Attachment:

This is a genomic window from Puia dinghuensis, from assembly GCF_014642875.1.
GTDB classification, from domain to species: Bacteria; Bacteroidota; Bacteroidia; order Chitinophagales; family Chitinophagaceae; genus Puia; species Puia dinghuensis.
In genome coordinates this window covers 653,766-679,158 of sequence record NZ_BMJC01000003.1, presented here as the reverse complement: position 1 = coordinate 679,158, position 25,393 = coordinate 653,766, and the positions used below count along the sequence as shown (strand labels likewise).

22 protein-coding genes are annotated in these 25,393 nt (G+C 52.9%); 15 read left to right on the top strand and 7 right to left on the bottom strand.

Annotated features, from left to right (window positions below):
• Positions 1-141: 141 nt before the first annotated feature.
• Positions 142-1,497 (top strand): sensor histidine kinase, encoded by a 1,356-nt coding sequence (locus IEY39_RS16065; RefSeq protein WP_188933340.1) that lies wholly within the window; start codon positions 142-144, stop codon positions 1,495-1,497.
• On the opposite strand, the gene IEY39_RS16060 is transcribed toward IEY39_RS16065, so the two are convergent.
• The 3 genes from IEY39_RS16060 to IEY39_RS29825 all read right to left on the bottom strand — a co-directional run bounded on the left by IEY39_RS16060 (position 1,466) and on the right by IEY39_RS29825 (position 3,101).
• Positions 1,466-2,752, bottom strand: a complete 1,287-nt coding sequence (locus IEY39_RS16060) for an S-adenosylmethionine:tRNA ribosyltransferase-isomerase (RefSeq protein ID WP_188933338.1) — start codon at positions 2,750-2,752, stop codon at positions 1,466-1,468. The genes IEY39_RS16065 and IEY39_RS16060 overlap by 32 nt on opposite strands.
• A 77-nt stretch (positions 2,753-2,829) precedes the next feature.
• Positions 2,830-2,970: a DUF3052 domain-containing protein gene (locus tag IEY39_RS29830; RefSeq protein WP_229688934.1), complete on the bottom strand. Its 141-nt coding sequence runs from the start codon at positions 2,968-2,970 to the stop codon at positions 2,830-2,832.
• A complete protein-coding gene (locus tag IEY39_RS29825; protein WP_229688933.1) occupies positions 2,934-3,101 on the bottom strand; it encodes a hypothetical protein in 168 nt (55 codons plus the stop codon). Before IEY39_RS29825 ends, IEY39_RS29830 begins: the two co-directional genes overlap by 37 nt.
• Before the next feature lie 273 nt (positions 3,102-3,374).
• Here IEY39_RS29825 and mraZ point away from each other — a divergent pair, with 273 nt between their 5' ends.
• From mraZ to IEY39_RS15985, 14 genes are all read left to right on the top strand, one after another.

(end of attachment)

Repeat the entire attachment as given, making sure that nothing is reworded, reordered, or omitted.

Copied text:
This is a genomic window from Puia dinghuensis, from assembly GCF_014642875.1.
GTDB classification, from domain to species: Bacteria; Bacteroidota; Bacteroidia; order Chitinophagales; family Chitinophagaceae; genus Puia; species Puia dinghuensis.
In genome coordinates this window covers 653,766-679,158 of sequence record NZ_BMJC01000003.1, presented here as the reverse complement: position 1 = coordinate 679,158, position 25,393 = coordinate 653,766, and the positions used below count along the sequence as shown (strand labels likewise).

22 protein-coding genes are annotated in these 25,393 nt (G+C 52.9%); 15 read left to right on the top strand and 7 right to left on the bottom strand.

Annotated features, from left to right (window positions below):
• Positions 1-141: 141 nt before the first annotated feature.
• Positions 142-1,497 (top strand): sensor histidine kinase, encoded by a 1,356-nt coding sequence (locus IEY39_RS16065; RefSeq protein WP_188933340.1) that lies wholly within the window; start codon positions 142-144, stop codon positions 1,495-1,497.
• On the opposite strand, the gene IEY39_RS16060 is transcribed toward IEY39_RS16065, so the two are convergent.
• The 3 genes from IEY39_RS16060 to IEY39_RS29825 all read right to left on the bottom strand — a co-directional run bounded on the left by IEY39_RS16060 (position 1,466) and on the right by IEY39_RS29825 (position 3,101).
• Positions 1,466-2,752, bottom strand: a complete 1,287-nt coding sequence (locus IEY39_RS16060) for an S-adenosylmethionine:tRNA ribosyltransferase-isomerase (RefSeq protein ID WP_188933338.1) — start codon at positions 2,750-2,752, stop codon at positions 1,466-1,468. The genes IEY39_RS16065 and IEY39_RS16060 overlap by 32 nt on opposite strands.
• A 77-nt stretch (positions 2,753-2,829) precedes the next feature.
• Positions 2,830-2,970: a DUF3052 domain-containing protein gene (locus tag IEY39_RS29830; RefSeq protein WP_229688934.1), complete on the bottom strand. Its 141-nt coding sequence runs from the start codon at positions 2,968-2,970 to the stop codon at positions 2,830-2,832.
• A complete protein-coding gene (locus tag IEY39_RS29825; protein WP_229688933.1) occupies positions 2,934-3,101 on the bottom strand; it encodes a hypothetical protein in 168 nt (55 codons plus the stop codon). Before IEY39_RS29825 ends, IEY39_RS29830 begins: the two co-directional genes overlap by 37 nt.
• Before the next feature lie 273 nt (positions 3,102-3,374).
• Here IEY39_RS29825 and mraZ point away from each other — a divergent pair, with 273 nt between their 5' ends.
• From mraZ to IEY39_RS15985, 14 genes are all read left to right on the top strand, one after another.